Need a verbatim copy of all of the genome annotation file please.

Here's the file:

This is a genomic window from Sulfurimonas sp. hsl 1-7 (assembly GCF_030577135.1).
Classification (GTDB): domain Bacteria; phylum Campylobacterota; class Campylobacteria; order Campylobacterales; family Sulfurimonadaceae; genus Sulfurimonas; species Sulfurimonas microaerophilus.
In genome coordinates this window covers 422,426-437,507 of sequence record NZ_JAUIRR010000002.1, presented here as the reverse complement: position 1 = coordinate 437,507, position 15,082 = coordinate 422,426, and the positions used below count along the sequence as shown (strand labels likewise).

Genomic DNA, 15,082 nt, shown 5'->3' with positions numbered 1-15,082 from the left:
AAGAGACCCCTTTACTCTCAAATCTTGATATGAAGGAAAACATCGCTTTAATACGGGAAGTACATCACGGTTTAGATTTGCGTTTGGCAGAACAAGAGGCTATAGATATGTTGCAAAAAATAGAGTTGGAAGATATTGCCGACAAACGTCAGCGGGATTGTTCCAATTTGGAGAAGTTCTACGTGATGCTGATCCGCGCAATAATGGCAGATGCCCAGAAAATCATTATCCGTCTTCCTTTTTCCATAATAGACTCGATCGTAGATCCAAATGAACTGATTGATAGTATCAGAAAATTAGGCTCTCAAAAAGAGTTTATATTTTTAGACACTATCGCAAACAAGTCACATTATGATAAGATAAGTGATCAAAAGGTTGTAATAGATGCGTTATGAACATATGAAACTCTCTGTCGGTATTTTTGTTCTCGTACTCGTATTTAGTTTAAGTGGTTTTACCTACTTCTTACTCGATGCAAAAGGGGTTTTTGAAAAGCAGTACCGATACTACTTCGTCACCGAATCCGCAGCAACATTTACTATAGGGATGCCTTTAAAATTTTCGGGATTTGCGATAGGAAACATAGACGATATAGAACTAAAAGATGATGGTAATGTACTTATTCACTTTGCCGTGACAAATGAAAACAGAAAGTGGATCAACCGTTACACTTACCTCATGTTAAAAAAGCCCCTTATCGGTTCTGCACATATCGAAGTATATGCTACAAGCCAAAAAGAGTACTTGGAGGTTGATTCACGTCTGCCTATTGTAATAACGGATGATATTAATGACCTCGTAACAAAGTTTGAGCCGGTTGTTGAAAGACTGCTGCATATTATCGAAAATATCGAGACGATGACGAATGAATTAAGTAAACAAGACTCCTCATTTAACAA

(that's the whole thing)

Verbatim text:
This is a genomic window from Sulfurimonas sp. hsl 1-7 (assembly GCF_030577135.1).
Classification (GTDB): domain Bacteria; phylum Campylobacterota; class Campylobacteria; order Campylobacterales; family Sulfurimonadaceae; genus Sulfurimonas; species Sulfurimonas microaerophilus.
In genome coordinates this window covers 422,426-437,507 of sequence record NZ_JAUIRR010000002.1, presented here as the reverse complement: position 1 = coordinate 437,507, position 15,082 = coordinate 422,426, and the positions used below count along the sequence as shown (strand labels likewise).

Genomic DNA, 15,082 nt, shown 5'->3' with positions numbered 1-15,082 from the left:
AAGAGACCCCTTTACTCTCAAATCTTGATATGAAGGAAAACATCGCTTTAATACGGGAAGTACATCACGGTTTAGATTTGCGTTTGGCAGAACAAGAGGCTATAGATATGTTGCAAAAAATAGAGTTGGAAGATATTGCCGACAAACGTCAGCGGGATTGTTCCAATTTGGAGAAGTTCTACGTGATGCTGATCCGCGCAATAATGGCAGATGCCCAGAAAATCATTATCCGTCTTCCTTTTTCCATAATAGACTCGATCGTAGATCCAAATGAACTGATTGATAGTATCAGAAAATTAGGCTCTCAAAAAGAGTTTATATTTTTAGACACTATCGCAAACAAGTCACATTATGATAAGATAAGTGATCAAAAGGTTGTAATAGATGCGTTATGAACATATGAAACTCTCTGTCGGTATTTTTGTTCTCGTACTCGTATTTAGTTTAAGTGGTTTTACCTACTTCTTACTCGATGCAAAAGGGGTTTTTGAAAAGCAGTACCGATACTACTTCGTCACCGAATCCGCAGCAACATTTACTATAGGGATGCCTTTAAAATTTTCGGGATTTGCGATAGGAAACATAGACGATATAGAACTAAAAGATGATGGTAATGTACTTATTCACTTTGCCGTGACAAATGAAAACAGAAAGTGGATCAACCGTTACACTTACCTCATGTTAAAAAAGCCCCTTATCGGTTCTGCACATATCGAAGTATATGCTACAAGCCAAAAAGAGTACTTGGAGGTTGATTCACGTCTGCCTATTGTAATAACGGATGATATTAATGACCTCGTAACAAAGTTTGAGCCGGTTGTTGAAAGACTGCTGCATATTATCGAAAATATCGAGACGATGACGAATGAATTAAGTAAACAAGACTCCTCATTTAACAA